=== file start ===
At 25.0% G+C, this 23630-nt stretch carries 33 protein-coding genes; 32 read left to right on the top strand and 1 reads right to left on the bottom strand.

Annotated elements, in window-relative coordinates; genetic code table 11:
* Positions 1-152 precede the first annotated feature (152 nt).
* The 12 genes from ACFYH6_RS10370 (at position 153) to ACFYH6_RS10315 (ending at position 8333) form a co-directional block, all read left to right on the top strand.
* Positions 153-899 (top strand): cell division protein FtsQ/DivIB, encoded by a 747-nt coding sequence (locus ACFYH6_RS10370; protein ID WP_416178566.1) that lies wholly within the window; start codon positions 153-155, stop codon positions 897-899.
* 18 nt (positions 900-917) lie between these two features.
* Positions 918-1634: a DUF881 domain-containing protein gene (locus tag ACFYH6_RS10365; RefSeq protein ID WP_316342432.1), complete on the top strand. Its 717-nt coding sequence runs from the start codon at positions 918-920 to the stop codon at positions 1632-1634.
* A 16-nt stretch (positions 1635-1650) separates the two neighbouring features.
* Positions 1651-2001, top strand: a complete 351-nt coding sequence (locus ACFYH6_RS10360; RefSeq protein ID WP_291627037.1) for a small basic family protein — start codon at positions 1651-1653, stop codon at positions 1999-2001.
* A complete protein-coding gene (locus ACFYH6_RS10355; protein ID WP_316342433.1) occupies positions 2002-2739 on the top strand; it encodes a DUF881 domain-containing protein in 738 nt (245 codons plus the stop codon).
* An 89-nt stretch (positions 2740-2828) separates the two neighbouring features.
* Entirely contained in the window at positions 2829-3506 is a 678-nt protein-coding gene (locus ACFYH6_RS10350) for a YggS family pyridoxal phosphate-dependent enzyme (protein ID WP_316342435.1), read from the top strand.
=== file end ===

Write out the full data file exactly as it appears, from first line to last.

At 25.0% G+C, this 23630-nt stretch carries 33 protein-coding genes; 32 read left to right on the top strand and 1 reads right to left on the bottom strand.

Annotated elements, in window-relative coordinates; genetic code table 11:
* Positions 1-152 precede the first annotated feature (152 nt).
* The 12 genes from ACFYH6_RS10370 (at position 153) to ACFYH6_RS10315 (ending at position 8333) form a co-directional block, all read left to right on the top strand.
* Positions 153-899 (top strand): cell division protein FtsQ/DivIB, encoded by a 747-nt coding sequence (locus ACFYH6_RS10370; protein ID WP_416178566.1) that lies wholly within the window; start codon positions 153-155, stop codon positions 897-899.
* 18 nt (positions 900-917) lie between these two features.
* Positions 918-1634: a DUF881 domain-containing protein gene (locus tag ACFYH6_RS10365; RefSeq protein ID WP_316342432.1), complete on the top strand. Its 717-nt coding sequence runs from the start codon at positions 918-920 to the stop codon at positions 1632-1634.
* A 16-nt stretch (positions 1635-1650) separates the two neighbouring features.
* Positions 1651-2001, top strand: a complete 351-nt coding sequence (locus ACFYH6_RS10360; RefSeq protein ID WP_291627037.1) for a small basic family protein — start codon at positions 1651-1653, stop codon at positions 1999-2001.
* A complete protein-coding gene (locus ACFYH6_RS10355; protein ID WP_316342433.1) occupies positions 2002-2739 on the top strand; it encodes a DUF881 domain-containing protein in 738 nt (245 codons plus the stop codon).
* An 89-nt stretch (positions 2740-2828) separates the two neighbouring features.
* Entirely contained in the window at positions 2829-3506 is a 678-nt protein-coding gene (locus ACFYH6_RS10350) for a YggS family pyridoxal phosphate-dependent enzyme (protein ID WP_316342435.1), read from the top strand.